Peace, <>

    Answer by JoyceTN at 5:10 PM on Mar. 10, 2009

  • Are you checking her homework and assignments? My mom used to do this when I was done and then without giving me the answer she would have me check certain things until I got it right. Also can you tutor her yourself?

    Answer by MamaChamp at 5:12 PM on Mar. 10, 2009

  • I held my son back in Kindergarten and it was a great choice for both of us! At the young age the teasing is kept to a minimum, most of the kids next year won't know her and the 1st graders who went on without her won't see her much. My son is thriving in first grade this year and I know in my heart that he would have struggled. First grade is not what it used to be. My son comes home with homework every night and has to do some pretty complicated things. When I was making the choice to send him on or hold him back I met with a first grade teacher and had her show me some of the skills he would need to know and learn as well and that certainly influenced my decision. In the end I also looked at his age as a factor as the years go on. I figured if he was having a hard time with Kindergarten then 7th grade math and biology might also give him some trouble. If you ever want to talk some more fell free to message me.

    Answer by kitten_shuga at 6:20 PM on Mar. 10, 2009

  • Have you tried working with her at home? It wouldn't take a long amount of time. Ask the teacher for some practice work and see if she starts to catch up.

    Answer by teamquinn at 6:55 PM on Mar. 10, 2009

  • My son will be 6 in May too...we homeschool. It sounds like she might be easily distracted or even nervous when tested. I would let her move ahead but work hard with her over the summer with the things she needs to know for 1st grade. Otherwise, just homeschool. It's not as hard as it sounds and you know exactly where your child is in learning. You can focus more on their weaknesses if needed.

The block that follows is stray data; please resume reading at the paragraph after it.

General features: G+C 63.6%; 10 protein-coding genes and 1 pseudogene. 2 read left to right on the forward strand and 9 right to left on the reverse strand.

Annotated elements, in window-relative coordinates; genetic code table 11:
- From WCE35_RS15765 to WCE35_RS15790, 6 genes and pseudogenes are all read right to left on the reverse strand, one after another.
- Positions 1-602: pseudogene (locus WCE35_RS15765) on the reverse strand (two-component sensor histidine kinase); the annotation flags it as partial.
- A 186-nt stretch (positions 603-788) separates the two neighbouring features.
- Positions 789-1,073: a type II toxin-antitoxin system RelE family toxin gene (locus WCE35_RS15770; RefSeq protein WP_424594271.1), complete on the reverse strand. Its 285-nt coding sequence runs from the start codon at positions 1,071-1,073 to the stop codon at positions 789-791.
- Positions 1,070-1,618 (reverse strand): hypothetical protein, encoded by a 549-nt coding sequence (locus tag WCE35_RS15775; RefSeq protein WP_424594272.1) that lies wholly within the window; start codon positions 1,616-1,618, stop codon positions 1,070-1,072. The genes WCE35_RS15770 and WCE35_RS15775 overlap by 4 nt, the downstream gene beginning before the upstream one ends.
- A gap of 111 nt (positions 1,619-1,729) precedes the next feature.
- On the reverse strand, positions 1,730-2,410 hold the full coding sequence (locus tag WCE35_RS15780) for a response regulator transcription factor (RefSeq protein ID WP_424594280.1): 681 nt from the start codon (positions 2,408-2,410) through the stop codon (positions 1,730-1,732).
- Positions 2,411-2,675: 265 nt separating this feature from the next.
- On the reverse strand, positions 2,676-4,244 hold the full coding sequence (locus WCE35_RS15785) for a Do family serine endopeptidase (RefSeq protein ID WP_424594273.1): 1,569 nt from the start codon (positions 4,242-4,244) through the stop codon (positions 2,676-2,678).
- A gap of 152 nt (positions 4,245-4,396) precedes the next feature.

Answer by ReneeK3 at 6:56 PM on Mar. 10, 2009

  • My son really struggled in kindergarten and I didnt hold him back till after 1st grade. It is so much easier to hold them back as kindergarten. Don't be so hard on yourself. Kids mature at their own rate. He could be a very smart boy but doesn't have the maturity yet to focus on what he is doing. If you are going to do now is the time. It is harder as they get older.

    Answer by beach4memom at 7:30 PM on Mar. 10, 2009

  • It is a VERY good idea for a child not to go to First Grade until they are about 7. Since your daughter started Kg very young, then a 2nd year of Kg is called for. In the Waldorf schools, they have it set up so that the 2nd year Kindergarteners are the ones who help the younger ones feel at home, and help the teachers. Keep in mind, there is a tremendous benefit for a child when they can feel like they know what to expect, like they are in a familiar situation, and like they know what to do. This establishes confidence and the ability to learn more fully. When they are disoriented and confused by a new situation it is a LOT harder to sort out what is being taught.

    Why sentence a child to years being in the position of scrambling to catch up, when a simple year could grant the needed maturity? Is it necessary to graduate high school at 17 & start college at 18? Hardly! A child entering college at 19 is MUCH better off !!

    Answer by waldorfmom at 7:47 PM on Mar. 10, 2009